• Use the other steps in this method first before looking for lesser known details. It’s possible that the painting is a reproduction, print, or mass-produced version of a popular painting.
    • If you see 2-3 numbers listed in a corner, the painting was probably purchased at a thrift shop or resale store. The employees of these stores often write the price on a back of a work. You’re unlikely to be able to identify the artist or image in this case.
  2. Check the frame to see if you can find a manufacturer. Inspect the frame on the back and look for an imprint, or label. Frame manufacturers often print a company name on the back. If there is a name, contact the manufacturer to learn more about the frame itself. This can drastically narrow down the region and time period where a painting was produced.[11]
    Identify a Painting Step 11 Version 2.jpg
    • If you only have the canvas and there is no frame, check the wood portion of the canvas on the back. Prior to 1900, most artists stretched their own canvases. If there is a signature on the wood frame, it’s probably the artist’s.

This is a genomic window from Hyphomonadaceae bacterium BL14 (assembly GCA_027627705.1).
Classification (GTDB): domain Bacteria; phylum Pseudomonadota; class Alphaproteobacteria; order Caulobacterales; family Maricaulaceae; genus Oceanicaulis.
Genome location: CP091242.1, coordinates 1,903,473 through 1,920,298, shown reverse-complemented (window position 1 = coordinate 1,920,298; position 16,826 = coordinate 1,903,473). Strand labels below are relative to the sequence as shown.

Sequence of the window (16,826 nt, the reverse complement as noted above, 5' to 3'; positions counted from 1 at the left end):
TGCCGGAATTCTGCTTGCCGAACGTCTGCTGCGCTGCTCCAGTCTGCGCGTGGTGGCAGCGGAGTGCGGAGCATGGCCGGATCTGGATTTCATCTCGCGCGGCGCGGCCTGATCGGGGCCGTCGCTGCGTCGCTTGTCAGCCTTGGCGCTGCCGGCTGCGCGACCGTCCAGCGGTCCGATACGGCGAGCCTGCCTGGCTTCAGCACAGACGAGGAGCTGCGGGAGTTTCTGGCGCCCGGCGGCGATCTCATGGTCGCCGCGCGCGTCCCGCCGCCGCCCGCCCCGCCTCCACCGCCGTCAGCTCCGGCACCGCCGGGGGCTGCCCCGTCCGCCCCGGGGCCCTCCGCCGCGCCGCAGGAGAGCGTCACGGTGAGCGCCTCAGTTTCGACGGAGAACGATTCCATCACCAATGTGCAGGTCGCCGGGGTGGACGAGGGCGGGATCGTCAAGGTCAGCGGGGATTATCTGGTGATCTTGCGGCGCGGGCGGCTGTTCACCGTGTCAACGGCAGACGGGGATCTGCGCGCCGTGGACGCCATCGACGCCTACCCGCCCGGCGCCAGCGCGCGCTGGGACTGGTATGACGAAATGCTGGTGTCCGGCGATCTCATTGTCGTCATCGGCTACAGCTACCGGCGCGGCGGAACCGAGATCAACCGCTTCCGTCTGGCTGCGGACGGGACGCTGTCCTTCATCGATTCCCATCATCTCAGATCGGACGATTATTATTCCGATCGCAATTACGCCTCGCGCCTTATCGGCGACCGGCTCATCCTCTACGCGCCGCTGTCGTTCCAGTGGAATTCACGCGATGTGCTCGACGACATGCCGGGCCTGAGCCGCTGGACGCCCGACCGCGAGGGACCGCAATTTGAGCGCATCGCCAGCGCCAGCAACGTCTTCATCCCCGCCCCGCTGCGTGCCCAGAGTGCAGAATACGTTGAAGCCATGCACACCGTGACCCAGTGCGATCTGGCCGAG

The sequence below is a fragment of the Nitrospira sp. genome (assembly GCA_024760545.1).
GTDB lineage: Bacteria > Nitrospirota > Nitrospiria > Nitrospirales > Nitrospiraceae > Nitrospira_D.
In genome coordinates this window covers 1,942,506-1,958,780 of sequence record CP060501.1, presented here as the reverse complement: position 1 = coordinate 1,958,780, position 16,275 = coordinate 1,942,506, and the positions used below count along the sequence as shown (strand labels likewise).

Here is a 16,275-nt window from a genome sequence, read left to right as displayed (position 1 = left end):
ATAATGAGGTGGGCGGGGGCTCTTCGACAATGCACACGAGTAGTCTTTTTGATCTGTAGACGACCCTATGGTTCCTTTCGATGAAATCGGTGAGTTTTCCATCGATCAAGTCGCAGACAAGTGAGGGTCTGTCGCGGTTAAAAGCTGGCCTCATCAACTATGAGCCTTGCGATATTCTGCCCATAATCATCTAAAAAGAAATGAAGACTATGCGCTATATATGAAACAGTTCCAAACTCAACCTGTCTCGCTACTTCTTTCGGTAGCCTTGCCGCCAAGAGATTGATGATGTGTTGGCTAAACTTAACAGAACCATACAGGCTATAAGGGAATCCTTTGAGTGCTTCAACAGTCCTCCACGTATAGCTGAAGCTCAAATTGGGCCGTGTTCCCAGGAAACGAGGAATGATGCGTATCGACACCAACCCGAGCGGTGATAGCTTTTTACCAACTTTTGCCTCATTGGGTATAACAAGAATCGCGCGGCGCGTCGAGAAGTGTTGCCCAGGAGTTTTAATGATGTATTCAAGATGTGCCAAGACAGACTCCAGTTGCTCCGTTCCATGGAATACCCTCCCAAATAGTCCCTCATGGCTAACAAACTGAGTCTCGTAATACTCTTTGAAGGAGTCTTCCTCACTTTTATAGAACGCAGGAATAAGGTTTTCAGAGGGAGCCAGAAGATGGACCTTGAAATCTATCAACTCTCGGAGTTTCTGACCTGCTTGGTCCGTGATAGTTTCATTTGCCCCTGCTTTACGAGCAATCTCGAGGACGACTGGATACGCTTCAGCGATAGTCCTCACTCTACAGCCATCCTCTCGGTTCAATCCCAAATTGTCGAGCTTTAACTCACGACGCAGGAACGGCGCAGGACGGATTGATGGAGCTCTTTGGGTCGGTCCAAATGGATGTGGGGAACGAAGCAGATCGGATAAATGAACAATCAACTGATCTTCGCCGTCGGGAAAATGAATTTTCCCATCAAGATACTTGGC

• This isn’t really a helpful option if the painting is well known or really old, since it was likely re-framed at some point.
  3. Take a large collection from an unknown painter to an art dealer. If you stumble on a large number of paintings and you can’t find a single thing about the artist online or through close inspection, contact an art dealer. Many lifelong artists paint simply because they enjoy it, and it’s possible that you may have stumbled on to a unique collection from a totally unknown artist![12]
    Identify a Painting Step 12 Version 2.jpg

[Edit]Tips

  • If you want to figure out if a painting in your possession is worth anything, contact an appraisal service. That’s really the only way to authentically confirm whether your painting is worth anything or not.[13]
  • For many paintings, it will impossible to say definitively who painted the work or when it was made. You may be able to make an educated guess about the era or artist’s background, though!

[Edit]References

  1. https://www.newscientist.com/article/2123373-image-recognition-app-scans-paintings-to-act-like-shazam-for-art/
  2. https://www.fastcompany.com/90166015/this-new-google-tool-is-like-reverse-image-search-for-color-palettes
  3. https://americanart.si.edu/research/my-art/signatures-monograms-markings
  4. https://aleteia.org/2019/01/05/why-didnt-medieval-artists-sign-their-work/
  5. https://americanart.si.edu/research/my-art/first-steps
  6. https://www.theartstory.org/movement/realism/
  7. https://youtu.be/6D5cKPAjnAk?t=6
  8. https://mymodernmet.com/art-history-canvas-prints/
  9. https://americanart.si.edu/research/my-art/prints-posters
  10. https://americanart.si.edu/research/my-art/signatures-monograms-markings
  11. https://libguides.clarkart.edu/c.php?g=746768&p=5350363
  12. https://news.artnet.com/art-world/undiscovered-rembrandt-hermitage-amsterdam-1286810
  13. https://americanart.si.edu/research/my-art/object-worth